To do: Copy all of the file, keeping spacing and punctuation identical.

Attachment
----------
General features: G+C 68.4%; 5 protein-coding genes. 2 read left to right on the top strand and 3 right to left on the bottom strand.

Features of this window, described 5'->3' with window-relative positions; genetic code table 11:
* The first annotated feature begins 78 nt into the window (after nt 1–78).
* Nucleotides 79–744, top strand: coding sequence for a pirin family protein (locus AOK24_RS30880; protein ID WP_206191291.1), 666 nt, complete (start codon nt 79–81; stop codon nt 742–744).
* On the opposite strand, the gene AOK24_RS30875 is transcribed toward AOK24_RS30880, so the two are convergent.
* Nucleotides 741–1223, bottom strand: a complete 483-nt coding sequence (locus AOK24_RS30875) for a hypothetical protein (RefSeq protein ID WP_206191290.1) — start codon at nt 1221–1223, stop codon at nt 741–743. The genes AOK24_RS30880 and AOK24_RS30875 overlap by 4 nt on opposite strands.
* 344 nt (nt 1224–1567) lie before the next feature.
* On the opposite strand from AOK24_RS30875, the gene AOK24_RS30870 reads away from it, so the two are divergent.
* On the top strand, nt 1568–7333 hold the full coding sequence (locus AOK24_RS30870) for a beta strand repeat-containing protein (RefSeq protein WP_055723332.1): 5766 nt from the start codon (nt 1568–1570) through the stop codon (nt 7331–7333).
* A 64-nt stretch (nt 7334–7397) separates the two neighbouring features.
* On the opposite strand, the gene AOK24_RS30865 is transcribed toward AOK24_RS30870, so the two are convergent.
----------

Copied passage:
General features: G+C 68.4%; 5 protein-coding genes. 2 read left to right on the top strand and 3 right to left on the bottom strand.

Features of this window, described 5'->3' with window-relative positions; genetic code table 11:
* The first annotated feature begins 78 nt into the window (after nt 1–78).
* Nucleotides 79–744, top strand: coding sequence for a pirin family protein (locus AOK24_RS30880; protein ID WP_206191291.1), 666 nt, complete (start codon nt 79–81; stop codon nt 742–744).
* On the opposite strand, the gene AOK24_RS30875 is transcribed toward AOK24_RS30880, so the two are convergent.
* Nucleotides 741–1223, bottom strand: a complete 483-nt coding sequence (locus AOK24_RS30875) for a hypothetical protein (RefSeq protein ID WP_206191290.1) — start codon at nt 1221–1223, stop codon at nt 741–743. The genes AOK24_RS30880 and AOK24_RS30875 overlap by 4 nt on opposite strands.
* 344 nt (nt 1224–1567) lie before the next feature.
* On the opposite strand from AOK24_RS30875, the gene AOK24_RS30870 reads away from it, so the two are divergent.
* On the top strand, nt 1568–7333 hold the full coding sequence (locus AOK24_RS30870) for a beta strand repeat-containing protein (RefSeq protein WP_055723332.1): 5766 nt from the start codon (nt 1568–1570) through the stop codon (nt 7331–7333).
* A 64-nt stretch (nt 7334–7397) separates the two neighbouring features.
* On the opposite strand, the gene AOK24_RS30865 is transcribed toward AOK24_RS30870, so the two are convergent.